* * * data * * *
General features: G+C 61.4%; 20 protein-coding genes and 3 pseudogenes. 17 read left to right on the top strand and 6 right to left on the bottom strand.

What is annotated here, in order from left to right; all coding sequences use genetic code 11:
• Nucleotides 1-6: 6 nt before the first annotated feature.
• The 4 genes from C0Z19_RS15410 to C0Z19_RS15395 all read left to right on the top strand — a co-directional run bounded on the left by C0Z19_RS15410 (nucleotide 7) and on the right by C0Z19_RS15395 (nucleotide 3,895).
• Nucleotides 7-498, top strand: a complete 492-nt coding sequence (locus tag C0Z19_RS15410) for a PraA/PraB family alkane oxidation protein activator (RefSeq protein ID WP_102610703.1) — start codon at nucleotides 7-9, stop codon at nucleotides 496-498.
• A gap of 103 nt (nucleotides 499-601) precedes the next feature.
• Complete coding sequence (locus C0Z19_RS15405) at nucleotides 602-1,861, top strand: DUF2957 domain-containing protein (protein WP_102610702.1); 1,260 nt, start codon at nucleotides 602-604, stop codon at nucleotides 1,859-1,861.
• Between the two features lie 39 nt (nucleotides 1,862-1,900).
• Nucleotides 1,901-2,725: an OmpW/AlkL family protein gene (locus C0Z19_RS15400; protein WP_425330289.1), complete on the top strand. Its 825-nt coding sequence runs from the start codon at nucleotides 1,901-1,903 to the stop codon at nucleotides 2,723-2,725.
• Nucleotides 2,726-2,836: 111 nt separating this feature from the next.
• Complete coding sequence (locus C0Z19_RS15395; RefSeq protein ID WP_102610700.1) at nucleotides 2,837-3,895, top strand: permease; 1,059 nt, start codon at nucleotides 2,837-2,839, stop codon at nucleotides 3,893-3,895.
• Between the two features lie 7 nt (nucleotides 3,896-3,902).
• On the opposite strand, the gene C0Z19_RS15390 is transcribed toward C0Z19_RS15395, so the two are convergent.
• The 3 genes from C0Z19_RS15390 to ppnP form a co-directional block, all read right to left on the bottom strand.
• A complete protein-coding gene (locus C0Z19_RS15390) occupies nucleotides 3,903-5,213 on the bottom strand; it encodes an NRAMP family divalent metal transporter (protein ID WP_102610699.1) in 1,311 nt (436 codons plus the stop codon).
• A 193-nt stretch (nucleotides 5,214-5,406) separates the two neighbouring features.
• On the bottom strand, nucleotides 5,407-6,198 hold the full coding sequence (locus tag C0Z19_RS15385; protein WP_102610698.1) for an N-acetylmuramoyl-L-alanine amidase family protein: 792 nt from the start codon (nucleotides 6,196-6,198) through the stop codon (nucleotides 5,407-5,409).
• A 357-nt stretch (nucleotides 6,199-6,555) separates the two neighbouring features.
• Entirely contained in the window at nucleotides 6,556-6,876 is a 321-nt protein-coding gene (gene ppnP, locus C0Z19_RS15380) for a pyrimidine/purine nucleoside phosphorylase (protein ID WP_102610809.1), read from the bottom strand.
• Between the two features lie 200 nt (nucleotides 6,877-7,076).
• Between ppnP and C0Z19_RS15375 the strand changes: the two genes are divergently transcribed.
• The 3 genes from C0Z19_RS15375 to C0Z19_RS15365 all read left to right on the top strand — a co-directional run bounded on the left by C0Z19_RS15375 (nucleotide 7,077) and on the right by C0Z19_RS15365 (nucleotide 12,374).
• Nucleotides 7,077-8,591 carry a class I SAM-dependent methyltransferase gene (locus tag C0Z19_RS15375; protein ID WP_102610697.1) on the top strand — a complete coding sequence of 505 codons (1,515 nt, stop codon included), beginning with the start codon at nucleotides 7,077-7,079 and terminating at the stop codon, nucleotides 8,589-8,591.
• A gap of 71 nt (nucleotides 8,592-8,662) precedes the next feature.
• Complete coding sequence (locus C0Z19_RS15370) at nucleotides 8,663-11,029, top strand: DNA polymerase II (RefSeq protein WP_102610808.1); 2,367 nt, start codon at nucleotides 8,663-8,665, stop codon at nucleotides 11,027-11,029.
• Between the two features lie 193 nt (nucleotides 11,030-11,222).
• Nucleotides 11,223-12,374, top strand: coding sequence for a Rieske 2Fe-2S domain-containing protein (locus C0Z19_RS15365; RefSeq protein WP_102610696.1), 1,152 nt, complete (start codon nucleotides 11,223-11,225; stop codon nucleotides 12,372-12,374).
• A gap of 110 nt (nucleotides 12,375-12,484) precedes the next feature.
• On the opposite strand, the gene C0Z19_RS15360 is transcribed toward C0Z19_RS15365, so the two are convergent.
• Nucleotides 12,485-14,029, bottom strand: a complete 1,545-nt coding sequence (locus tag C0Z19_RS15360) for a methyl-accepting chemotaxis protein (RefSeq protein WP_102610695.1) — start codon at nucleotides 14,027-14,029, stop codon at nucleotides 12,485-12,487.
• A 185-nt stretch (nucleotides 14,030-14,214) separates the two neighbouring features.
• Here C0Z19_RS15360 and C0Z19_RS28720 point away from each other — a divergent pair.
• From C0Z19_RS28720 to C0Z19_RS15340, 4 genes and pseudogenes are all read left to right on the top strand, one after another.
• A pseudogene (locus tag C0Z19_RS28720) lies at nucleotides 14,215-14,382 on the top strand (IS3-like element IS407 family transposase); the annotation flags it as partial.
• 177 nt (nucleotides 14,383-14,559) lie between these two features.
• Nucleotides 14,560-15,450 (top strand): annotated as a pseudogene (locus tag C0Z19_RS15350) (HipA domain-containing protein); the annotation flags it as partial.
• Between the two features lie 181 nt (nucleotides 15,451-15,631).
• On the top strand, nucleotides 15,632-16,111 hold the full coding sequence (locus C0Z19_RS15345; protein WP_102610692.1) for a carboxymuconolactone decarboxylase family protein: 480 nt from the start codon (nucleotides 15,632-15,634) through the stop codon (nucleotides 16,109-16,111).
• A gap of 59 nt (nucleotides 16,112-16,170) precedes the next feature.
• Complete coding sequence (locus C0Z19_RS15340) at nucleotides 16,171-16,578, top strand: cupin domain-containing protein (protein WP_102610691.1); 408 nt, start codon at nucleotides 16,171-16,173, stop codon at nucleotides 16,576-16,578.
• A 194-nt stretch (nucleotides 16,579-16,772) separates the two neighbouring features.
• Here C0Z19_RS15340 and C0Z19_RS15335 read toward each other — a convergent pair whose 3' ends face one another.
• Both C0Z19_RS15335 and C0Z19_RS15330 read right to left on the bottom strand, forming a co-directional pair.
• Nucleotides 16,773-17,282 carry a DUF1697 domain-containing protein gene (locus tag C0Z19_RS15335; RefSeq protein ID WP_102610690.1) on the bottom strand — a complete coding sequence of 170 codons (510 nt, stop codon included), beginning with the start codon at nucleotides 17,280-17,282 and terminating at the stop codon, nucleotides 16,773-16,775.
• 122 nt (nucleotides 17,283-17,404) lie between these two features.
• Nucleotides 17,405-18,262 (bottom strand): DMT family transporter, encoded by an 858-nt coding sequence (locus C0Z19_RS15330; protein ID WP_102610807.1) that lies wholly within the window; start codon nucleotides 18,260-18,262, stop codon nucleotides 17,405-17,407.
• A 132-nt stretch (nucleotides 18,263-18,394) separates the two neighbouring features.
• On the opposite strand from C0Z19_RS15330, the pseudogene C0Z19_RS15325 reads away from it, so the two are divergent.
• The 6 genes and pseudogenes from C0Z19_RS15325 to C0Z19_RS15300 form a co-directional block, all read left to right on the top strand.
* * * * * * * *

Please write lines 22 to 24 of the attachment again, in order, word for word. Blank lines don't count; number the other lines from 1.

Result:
• The 3 genes from C0Z19_RS15375 to C0Z19_RS15365 all read left to right on the top strand — a co-directional run bounded on the left by C0Z19_RS15375 (nucleotide 7,077) and on the right by C0Z19_RS15365 (nucleotide 12,374).
• Nucleotides 7,077-8,591 carry a class I SAM-dependent methyltransferase gene (locus tag C0Z19_RS15375; protein ID WP_102610697.1) on the top strand — a complete coding sequence of 505 codons (1,515 nt, stop codon included), beginning with the start codon at nucleotides 7,077-7,079 and terminating at the stop codon, nucleotides 8,589-8,591.
• A gap of 71 nt (nucleotides 8,592-8,662) precedes the next feature.